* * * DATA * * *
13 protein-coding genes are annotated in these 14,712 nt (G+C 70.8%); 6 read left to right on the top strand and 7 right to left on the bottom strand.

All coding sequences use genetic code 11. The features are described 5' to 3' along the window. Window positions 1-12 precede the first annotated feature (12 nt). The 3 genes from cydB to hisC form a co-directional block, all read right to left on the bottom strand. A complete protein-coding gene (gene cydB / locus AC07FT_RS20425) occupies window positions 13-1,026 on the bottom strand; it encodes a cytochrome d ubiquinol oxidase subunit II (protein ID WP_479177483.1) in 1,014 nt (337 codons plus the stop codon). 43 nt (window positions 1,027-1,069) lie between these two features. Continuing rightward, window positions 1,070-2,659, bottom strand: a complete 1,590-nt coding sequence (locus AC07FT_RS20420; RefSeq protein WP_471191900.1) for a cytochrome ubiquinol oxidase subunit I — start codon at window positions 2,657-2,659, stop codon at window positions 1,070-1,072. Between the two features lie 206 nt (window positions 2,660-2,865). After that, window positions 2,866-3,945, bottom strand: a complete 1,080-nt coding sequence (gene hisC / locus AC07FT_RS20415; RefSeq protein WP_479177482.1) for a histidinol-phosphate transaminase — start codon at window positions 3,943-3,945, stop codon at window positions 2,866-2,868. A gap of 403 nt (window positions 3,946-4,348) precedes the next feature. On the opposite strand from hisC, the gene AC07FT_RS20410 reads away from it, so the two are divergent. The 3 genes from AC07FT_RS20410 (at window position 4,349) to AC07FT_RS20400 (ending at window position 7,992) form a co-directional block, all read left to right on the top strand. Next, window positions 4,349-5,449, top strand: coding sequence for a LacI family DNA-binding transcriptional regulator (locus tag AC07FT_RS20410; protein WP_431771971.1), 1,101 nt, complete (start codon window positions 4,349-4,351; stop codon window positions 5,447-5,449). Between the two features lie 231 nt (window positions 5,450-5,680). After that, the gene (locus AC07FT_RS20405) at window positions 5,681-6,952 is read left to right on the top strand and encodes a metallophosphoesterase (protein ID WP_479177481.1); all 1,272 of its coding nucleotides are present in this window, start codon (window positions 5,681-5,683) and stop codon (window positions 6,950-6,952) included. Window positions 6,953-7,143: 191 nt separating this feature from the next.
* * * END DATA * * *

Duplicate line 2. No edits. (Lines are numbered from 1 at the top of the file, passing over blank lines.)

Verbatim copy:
All coding sequences use genetic code 11. The features are described 5' to 3' along the window. Window positions 1-12 precede the first annotated feature (12 nt). The 3 genes from cydB to hisC form a co-directional block, all read right to left on the bottom strand. A complete protein-coding gene (gene cydB / locus AC07FT_RS20425) occupies window positions 13-1,026 on the bottom strand; it encodes a cytochrome d ubiquinol oxidase subunit II (protein ID WP_479177483.1) in 1,014 nt (337 codons plus the stop codon). 43 nt (window positions 1,027-1,069) lie between these two features. Continuing rightward, window positions 1,070-2,659, bottom strand: a complete 1,590-nt coding sequence (locus AC07FT_RS20420; RefSeq protein WP_471191900.1) for a cytochrome ubiquinol oxidase subunit I — start codon at window positions 2,657-2,659, stop codon at window positions 1,070-1,072. Between the two features lie 206 nt (window positions 2,660-2,865). After that, window positions 2,866-3,945, bottom strand: a complete 1,080-nt coding sequence (gene hisC / locus AC07FT_RS20415; RefSeq protein WP_479177482.1) for a histidinol-phosphate transaminase — start codon at window positions 3,943-3,945, stop codon at window positions 2,866-2,868. A gap of 403 nt (window positions 3,946-4,348) precedes the next feature. On the opposite strand from hisC, the gene AC07FT_RS20410 reads away from it, so the two are divergent. The 3 genes from AC07FT_RS20410 (at window position 4,349) to AC07FT_RS20400 (ending at window position 7,992) form a co-directional block, all read left to right on the top strand. Next, window positions 4,349-5,449, top strand: coding sequence for a LacI family DNA-binding transcriptional regulator (locus tag AC07FT_RS20410; protein WP_431771971.1), 1,101 nt, complete (start codon window positions 4,349-4,351; stop codon window positions 5,447-5,449). Between the two features lie 231 nt (window positions 5,450-5,680). After that, the gene (locus AC07FT_RS20405) at window positions 5,681-6,952 is read left to right on the top strand and encodes a metallophosphoesterase (protein ID WP_479177481.1); all 1,272 of its coding nucleotides are present in this window, start codon (window positions 5,681-5,683) and stop codon (window positions 6,950-6,952) included. Window positions 6,953-7,143: 191 nt separating this feature from the next.